As some museums begin to reopen, museums in 25 counties continue to be closed, revealing inconsistencies in California’s response to COVID-19.
By Julie Perlin Lee, Special to CalMatters
Julie Perlin Lee is executive director of Catalina Island Museum, firstname.lastname@example.org.
You will be able to visit a museum in San Francisco or San Diego soon, but do not expect to do so in Los Angeles, Monterey, Sacramento or Santa Barbara.
As museums in some areas begin to safely reopen to the public, museums in 25 California counties continue to be closed even though retailers and shopping malls are open.
Although the priority must be protecting the public during this public health crisis, there are significant inconsistencies in the state of California’s response to the COVID-19 pandemic that are negatively affecting the museum sector – including my museum, the Catalina Island Museum.
Museums that reopened briefly in June, including mine, fully complied with state guidance, which includes requiring visitors to wear masks and enforcing social distancing. Museums also took additional steps to protect the safety and health of visitors, such as: creating a one-way path through museum galleries; limiting capacity; implementing online timed ticketing reservations; creating members only hours, removing touchable exhibit interactives; and closing areas of the museum that do not allow for social distancing.
The Catalina Island Museum even increased the frequency of air filter replacement, improved ventilation by opening doors and ceased volunteer service. Our staff produced a public service announcement on the importance of washing hands to the chorus of the famous Santa Catalina song “26 Miles” and continued to encourage public health measures.
Even though we adopted a plan for 25% of normal capacity in our 18,000-square-foot museum, it was never needed as the highest average number of visitors per hour between June 12 and July 1 was 12, with no more than 85 people throughout a 7-hour period.
Despite our own financial losses of $250,000, we raised enough money in a day-of-giving to offer three months of free admission for our community which is in need of psychological relief as unemployment in Avalon has reached as high as 90%. Our visitors mainly come from Southern California and travel, stay, shop and participate in activities together.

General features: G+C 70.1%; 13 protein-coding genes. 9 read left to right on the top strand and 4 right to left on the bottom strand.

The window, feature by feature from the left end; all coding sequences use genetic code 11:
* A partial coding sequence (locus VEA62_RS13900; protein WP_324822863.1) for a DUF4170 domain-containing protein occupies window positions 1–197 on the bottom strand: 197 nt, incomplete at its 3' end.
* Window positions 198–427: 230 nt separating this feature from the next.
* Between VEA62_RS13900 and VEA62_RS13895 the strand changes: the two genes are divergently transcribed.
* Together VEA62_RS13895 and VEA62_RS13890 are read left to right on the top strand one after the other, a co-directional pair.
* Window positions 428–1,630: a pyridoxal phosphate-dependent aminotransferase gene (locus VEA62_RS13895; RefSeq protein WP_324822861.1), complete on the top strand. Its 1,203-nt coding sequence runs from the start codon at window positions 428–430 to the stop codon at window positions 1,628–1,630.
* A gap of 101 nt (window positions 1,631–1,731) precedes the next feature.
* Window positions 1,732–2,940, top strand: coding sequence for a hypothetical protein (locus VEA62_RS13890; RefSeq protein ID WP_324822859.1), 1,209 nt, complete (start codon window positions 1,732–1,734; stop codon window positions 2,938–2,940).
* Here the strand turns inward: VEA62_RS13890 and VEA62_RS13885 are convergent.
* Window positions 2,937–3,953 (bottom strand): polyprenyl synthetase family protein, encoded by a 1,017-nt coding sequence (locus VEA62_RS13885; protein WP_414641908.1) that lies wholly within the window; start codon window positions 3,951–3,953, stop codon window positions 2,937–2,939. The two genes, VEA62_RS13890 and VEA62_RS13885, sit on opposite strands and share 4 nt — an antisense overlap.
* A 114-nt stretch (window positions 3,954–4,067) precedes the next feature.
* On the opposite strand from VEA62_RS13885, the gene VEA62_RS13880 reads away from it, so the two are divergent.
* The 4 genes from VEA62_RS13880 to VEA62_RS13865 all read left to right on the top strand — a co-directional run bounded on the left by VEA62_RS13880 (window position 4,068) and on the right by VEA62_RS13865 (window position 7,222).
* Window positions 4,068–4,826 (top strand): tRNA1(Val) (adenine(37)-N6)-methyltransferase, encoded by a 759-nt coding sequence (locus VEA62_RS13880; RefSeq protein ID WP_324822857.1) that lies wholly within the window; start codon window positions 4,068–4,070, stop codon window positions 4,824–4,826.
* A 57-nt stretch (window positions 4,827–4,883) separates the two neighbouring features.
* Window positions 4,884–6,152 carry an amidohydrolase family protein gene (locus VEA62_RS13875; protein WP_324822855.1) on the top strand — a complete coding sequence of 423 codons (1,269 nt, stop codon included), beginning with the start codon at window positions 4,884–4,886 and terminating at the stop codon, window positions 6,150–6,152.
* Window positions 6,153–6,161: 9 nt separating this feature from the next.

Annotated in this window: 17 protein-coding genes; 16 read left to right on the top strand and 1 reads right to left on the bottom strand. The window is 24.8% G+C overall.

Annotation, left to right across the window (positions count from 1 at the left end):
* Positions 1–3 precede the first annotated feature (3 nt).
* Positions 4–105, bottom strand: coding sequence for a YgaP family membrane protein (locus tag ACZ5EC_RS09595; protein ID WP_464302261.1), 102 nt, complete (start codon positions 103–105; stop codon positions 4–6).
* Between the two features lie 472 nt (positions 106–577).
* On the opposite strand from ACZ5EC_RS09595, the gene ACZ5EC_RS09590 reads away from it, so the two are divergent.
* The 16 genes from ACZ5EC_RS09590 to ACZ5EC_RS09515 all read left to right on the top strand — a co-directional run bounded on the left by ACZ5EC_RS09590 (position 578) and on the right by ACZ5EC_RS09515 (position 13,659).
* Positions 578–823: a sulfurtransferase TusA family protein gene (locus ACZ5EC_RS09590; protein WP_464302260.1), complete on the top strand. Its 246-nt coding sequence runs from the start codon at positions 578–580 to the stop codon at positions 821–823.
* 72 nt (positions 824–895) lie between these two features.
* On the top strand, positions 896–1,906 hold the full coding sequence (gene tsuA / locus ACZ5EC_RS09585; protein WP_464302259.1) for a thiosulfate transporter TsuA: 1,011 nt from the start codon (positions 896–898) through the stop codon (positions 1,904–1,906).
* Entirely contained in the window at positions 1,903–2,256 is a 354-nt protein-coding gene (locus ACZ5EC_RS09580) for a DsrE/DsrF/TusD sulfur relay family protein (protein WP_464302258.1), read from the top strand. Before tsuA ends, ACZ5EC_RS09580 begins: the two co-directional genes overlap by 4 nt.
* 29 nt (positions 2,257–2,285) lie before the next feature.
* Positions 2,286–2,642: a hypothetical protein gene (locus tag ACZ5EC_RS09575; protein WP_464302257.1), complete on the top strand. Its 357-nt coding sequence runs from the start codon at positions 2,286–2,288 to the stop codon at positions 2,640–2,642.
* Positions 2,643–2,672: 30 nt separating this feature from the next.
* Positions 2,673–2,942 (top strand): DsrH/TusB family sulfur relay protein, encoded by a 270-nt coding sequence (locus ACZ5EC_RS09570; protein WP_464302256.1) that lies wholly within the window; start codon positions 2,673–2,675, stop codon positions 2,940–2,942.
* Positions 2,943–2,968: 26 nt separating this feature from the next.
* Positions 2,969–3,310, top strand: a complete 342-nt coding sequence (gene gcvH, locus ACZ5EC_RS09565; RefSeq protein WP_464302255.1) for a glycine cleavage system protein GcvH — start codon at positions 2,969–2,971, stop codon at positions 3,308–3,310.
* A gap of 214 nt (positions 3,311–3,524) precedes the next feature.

Our reopening strategy was halted on July 1 when the governor started reclosing museums and other sectors. The root of the problem is that the four-tier framework released in late August continues to place California museums in the same risk category as movie theaters and indoor dining. It is inconsistent and confusing to allow sectors with similar risk profiles, such as shopping malls and retail, to welcome customers while museums remain closed to the public.
Museums are found in rural, urban and suburban areas and come in many sizes. Although there are many world-renowned museums in our great state, half of museums have annual operating budgets less than $500,000 and are primarily focused on serving their local community.
The global pandemic is having a devastating economic impact on the museum sector. The American Alliance of Museums issued results from a survey in July that warned that one out of every three museums may shutter forever as funding sources and financial reserves run dry. The California Association of Museums estimates that museums have lost nearly $4 billion since mid-March.
Continued shutdown jeopardizes further job loss for our organization and decreases our ability to make positive economic and social impact in our community. It is critical that state and county agencies understand the lengths to which museums strive to keep our communities safe and healthy, and to view us as strategic partners that are here to help.
Museum advocates have been urging the administration to reassess the treatment of museum indoor operations in the Blueprint for a Safer Economy. Until then, many California museums are unable to fully serve their communities and provide the mental, cultural and economic benefits that are sorely needed.